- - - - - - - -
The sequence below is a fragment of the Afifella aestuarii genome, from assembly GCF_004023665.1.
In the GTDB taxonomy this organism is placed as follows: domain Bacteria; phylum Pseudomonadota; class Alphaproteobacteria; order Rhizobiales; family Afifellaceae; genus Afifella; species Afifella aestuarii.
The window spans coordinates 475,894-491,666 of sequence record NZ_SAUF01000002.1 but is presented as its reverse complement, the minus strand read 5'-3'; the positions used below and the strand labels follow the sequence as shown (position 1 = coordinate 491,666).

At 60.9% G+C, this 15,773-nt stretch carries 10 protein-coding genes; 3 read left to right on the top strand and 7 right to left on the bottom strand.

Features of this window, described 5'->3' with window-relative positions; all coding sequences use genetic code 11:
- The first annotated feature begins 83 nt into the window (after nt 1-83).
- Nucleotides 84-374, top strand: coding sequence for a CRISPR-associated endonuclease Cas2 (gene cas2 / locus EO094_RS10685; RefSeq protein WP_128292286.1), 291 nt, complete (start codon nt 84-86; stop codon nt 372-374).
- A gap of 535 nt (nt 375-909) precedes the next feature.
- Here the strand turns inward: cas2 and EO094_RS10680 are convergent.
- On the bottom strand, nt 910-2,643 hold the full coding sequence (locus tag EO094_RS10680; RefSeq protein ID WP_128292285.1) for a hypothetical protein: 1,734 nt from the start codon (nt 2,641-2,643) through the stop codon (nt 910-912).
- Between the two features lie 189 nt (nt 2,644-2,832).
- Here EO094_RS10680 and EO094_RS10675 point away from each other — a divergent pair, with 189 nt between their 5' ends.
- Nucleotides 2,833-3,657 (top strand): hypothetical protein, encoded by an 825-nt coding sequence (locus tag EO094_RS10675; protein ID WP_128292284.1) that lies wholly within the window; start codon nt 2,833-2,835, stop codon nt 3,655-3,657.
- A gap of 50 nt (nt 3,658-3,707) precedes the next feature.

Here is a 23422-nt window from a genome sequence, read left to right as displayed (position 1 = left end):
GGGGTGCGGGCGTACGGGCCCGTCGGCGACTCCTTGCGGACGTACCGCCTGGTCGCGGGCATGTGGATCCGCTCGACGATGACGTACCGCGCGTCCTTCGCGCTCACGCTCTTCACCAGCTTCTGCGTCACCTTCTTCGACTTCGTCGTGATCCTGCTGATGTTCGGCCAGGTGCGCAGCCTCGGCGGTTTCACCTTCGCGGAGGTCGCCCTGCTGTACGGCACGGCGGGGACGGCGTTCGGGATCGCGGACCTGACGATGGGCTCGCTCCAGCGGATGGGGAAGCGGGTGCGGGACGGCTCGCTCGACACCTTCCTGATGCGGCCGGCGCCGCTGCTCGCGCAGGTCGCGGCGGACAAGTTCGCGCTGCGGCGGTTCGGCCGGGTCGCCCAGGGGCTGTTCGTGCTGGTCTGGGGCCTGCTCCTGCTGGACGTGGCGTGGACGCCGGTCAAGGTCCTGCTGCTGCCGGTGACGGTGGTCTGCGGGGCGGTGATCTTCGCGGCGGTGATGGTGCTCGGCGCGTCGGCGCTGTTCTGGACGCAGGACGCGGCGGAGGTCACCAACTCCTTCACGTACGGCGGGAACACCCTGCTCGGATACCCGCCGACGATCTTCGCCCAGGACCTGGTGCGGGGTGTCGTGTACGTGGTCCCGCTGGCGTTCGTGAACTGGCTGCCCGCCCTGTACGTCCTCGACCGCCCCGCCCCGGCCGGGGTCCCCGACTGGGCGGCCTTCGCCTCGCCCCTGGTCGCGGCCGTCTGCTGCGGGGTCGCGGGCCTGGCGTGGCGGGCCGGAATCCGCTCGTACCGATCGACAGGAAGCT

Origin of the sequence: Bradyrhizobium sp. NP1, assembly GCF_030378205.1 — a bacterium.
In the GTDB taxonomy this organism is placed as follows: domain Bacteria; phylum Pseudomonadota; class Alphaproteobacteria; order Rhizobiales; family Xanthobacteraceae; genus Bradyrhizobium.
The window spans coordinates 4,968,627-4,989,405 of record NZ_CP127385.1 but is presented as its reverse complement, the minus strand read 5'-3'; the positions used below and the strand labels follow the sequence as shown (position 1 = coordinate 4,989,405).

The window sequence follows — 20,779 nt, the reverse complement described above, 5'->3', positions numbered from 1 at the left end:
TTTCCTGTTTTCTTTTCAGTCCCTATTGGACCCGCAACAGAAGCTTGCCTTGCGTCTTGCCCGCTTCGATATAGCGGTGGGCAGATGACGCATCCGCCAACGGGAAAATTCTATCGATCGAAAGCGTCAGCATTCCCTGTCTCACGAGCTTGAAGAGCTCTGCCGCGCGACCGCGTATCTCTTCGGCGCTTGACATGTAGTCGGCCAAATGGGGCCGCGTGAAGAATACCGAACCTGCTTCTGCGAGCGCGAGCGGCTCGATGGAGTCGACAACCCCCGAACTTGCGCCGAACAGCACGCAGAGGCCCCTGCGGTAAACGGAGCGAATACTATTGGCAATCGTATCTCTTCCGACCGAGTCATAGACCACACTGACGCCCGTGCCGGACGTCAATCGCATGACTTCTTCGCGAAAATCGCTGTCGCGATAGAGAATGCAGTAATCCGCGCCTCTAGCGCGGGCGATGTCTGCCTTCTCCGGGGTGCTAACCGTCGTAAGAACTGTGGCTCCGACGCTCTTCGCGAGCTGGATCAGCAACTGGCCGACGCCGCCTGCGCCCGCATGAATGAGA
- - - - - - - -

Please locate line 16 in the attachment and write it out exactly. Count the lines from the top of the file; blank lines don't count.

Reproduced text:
GGGGTGCGGGCGTACGGGCCCGTCGGCGACTCCTTGCGGACGTACCGCCTGGTCGCGGGCATGTGGATCCGCTCGACGATGACGTACCGCGCGTCCTTCGCGCTCACGCTCTTCACCAGCTTCTGCGTCACCTTCTTCGACTTCGTCGTGATCCTGCTGATGTTCGGCCAGGTGCGCAGCCTCGGCGGTTTCACCTTCGCGGAGGTCGCCCTGCTGTACGGCACGGCGGGGACGGCGTTCGGGATCGCGGACCTGACGATGGGCTCGCTCCAGCGGATGGGGAAGCGGGTGCGGGACGGCTCGCTCGACACCTTCCTGATGCGGCCGGCGCCGCTGCTCGCGCAGGTCGCGGCGGACAAGTTCGCGCTGCGGCGGTTCGGCCGGGTCGCCCAGGGGCTGTTCGTGCTGGTCTGGGGCCTGCTCCTGCTGGACGTGGCGTGGACGCCGGTCAAGGTCCTGCTGCTGCCGGTGACGGTGGTCTGCGGGGCGGTGATCTTCGCGGCGGTGATGGTGCTCGGCGCGTCGGCGCTGTTCTGGACGCAGGACGCGGCGGAGGTCACCAACTCCTTCACGTACGGCGGGAACACCCTGCTCGGATACCCGCCGACGATCTTCGCCCAGGACCTGGTGCGGGGTGTCGTGTACGTGGTCCCGCTGGCGTTCGTGAACTGGCTGCCCGCCCTGTACGTCCTCGACCGCCCCGCCCCGGCCGGGGTCCCCGACTGGGCGGCCTTCGCCTCGCCCCTGGTCGCGGCCGTCTGCTGCGGGGTCGCGGGCCTGGCGTGGCGGGCCGGAATCCGCTCGTACCGATCGACAGGAAGCT